What's new
  • Please do not post any links until you have 3 posts as they will automatically be rejected to prevent SPAM. Many words are also blocked due to being used in SPAM Messages. Thanks!

NVIDIA GeForce GTX 460 SE 1GB Review

Status
Not open for further replies.

SKYMTL

HardwareCanuck Review Editor
Staff member
Joined
Feb 26, 2007
Messages
13,264
Location
Montreal
Metro 2033 (DX11)

Metro 2033 (DX11)


There has been a lot of buzz about Metro 2033 which has mostly centered on its amazing graphics coupled with absolutely brutal framerates on even the best GPUs on the market. For this test we use a walkthrough and combat scene from The Bridge level which starts at the beginning of the level and lasts for about 3 minutes of walking, running and combat. Famerates are measured with FRAPS and Advanced PhysX is turned off.


1680 x 1050



1920 x 1200

 

SKYMTL

HardwareCanuck Review Editor
Staff member
Joined
Feb 26, 2007
Messages
13,264
Location
Montreal
StarCraft II (DX9)

StarCraft II (DX9)


In order to test StarCraft II performance we recorded a typical multiplayer battle on the Agria Valley map and used it as a replay in order to ensure every run was identical to one another. We used the last 3 minutes of the replay which includes the final assault on the enemy base. MSAA was applied in the NVIDIA and ATI control panels for certain tests.


1680 x 1050





1920 x 1200



 

SKYMTL

HardwareCanuck Review Editor
Staff member
Joined
Feb 26, 2007
Messages
13,264
Location
Montreal
Unigine: Heaven v2.0 (DX11)

Unigine: Heaven v2.0 (DX11)


Unigine’s Heaven benchmark is currently the de-facto standard when it comes to simple, straightforward DX11 performance estimates. While it is considered a synthetic benchmark by many, it is important to remember that no less than four games based on this engine will be released within the next year or so. In this test we will be using a standard benchmark run with and without tessellation enabled at three resolutions,


1680 x 1050





1920 x 1200



 

SKYMTL

HardwareCanuck Review Editor
Staff member
Joined
Feb 26, 2007
Messages
13,264
Location
Montreal
1920 x 1200, 8x MSAA Testing

1920 x 1200, 8x MSAA Testing


In this section we take a number of games we have tested previously in this review and bring things to the next level by pushing the in-game MSAA up to 8x. All other methodologies remain the same.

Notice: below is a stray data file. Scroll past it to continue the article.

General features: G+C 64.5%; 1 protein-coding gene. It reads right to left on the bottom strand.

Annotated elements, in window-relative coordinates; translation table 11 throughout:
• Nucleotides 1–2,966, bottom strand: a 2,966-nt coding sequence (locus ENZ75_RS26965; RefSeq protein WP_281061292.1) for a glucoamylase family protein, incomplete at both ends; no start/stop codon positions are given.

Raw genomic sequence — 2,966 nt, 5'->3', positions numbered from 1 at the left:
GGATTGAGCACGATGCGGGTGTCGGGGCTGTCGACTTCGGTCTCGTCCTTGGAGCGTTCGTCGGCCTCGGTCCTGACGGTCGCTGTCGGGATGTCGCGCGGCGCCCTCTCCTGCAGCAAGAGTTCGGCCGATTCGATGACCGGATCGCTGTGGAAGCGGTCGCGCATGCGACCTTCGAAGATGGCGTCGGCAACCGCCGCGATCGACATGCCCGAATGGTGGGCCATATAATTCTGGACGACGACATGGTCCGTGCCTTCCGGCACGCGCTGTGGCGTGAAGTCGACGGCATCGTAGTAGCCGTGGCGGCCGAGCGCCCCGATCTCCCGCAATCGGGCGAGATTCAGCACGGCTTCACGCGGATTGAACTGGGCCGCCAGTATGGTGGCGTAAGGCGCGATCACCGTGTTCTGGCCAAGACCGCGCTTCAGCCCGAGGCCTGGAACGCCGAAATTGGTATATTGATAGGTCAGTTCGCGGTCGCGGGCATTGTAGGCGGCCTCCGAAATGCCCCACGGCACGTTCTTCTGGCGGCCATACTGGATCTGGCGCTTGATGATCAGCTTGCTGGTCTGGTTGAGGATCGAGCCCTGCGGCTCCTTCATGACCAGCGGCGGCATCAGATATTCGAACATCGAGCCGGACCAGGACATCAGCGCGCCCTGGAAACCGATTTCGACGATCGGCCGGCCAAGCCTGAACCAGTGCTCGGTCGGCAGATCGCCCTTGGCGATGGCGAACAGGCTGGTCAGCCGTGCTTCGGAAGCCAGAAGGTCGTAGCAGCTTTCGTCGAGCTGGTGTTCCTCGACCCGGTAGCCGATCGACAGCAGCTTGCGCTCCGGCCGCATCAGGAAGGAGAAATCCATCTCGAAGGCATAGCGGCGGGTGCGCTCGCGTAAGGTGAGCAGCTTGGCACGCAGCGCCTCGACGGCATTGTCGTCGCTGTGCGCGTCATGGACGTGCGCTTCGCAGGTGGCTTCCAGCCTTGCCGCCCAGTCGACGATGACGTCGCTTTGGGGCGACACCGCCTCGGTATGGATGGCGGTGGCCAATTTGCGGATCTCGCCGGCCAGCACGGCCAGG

BattleField: Bad Company 2 (DX11)

Note that 8x MSAA is enabled via the game’s config file for the NVIDIA cards since it is not a selectable option within the game menu



Dirt 2 (DX11)



Just Cause 2 (DX10)

 

SKYMTL

HardwareCanuck Review Editor
Staff member
Joined
Feb 26, 2007
Messages
13,264
Location
Montreal
Core Temperature & Acoustics & Power Consumption

Core Temperature & Acoustics


For all temperature testing, the cards were placed on an open test bench with a single 120mm 1200RPM fan placed ~8” away from the heatsink. The ambient temperature was kept at a constant 22°C (+/- 0.5°C). If the ambient temperatures rose above 23°C at any time throughout the test, all benchmarking was stopped. For this test we use the 3DMark Batch Size test at it highest triangle count with 4xAA and 16xAF enabled and looped it for one hour to determine the peak load temperature as measured by GPU-Z.

For Idle tests, we let the system idle at the Windows 7 desktop for 15 minutes and recorded the peak temperature.



With Gigabyte’s custom dual fan heatsink, temperatures are kept well in check while the acoustics are kept lower than most other cards on the market. In short, this card is astonishingly quiet.


System Power Consumption


For this test we hooked up our power supply to a UPM power meter that will log the power consumption of the whole system twice every second. In order to stress the GPU as much as possible we once again use the Batch Render test in 3DMark06 and let it run for 30 minutes to determine the peak power consumption while letting the card sit at a stable Windows desktop for 30 minutes to determine the peak idle power consumption. We have also included several other tests as well.

Please note that after extensive testing, we have found that simply plugging in a power meter to a wall outlet or UPS will NOT give you accurate power consumption numbers due to slight changes in the input voltage. Thus we use a Tripp-Lite 1800W line conditioner between the 120V outlet and the power meter.


The elimination of an SM along with its associated CUDA cores and TMUs naturally leads to lower power consumption which can only be counted as a positive thing for this architecture.
 

SKYMTL

HardwareCanuck Review Editor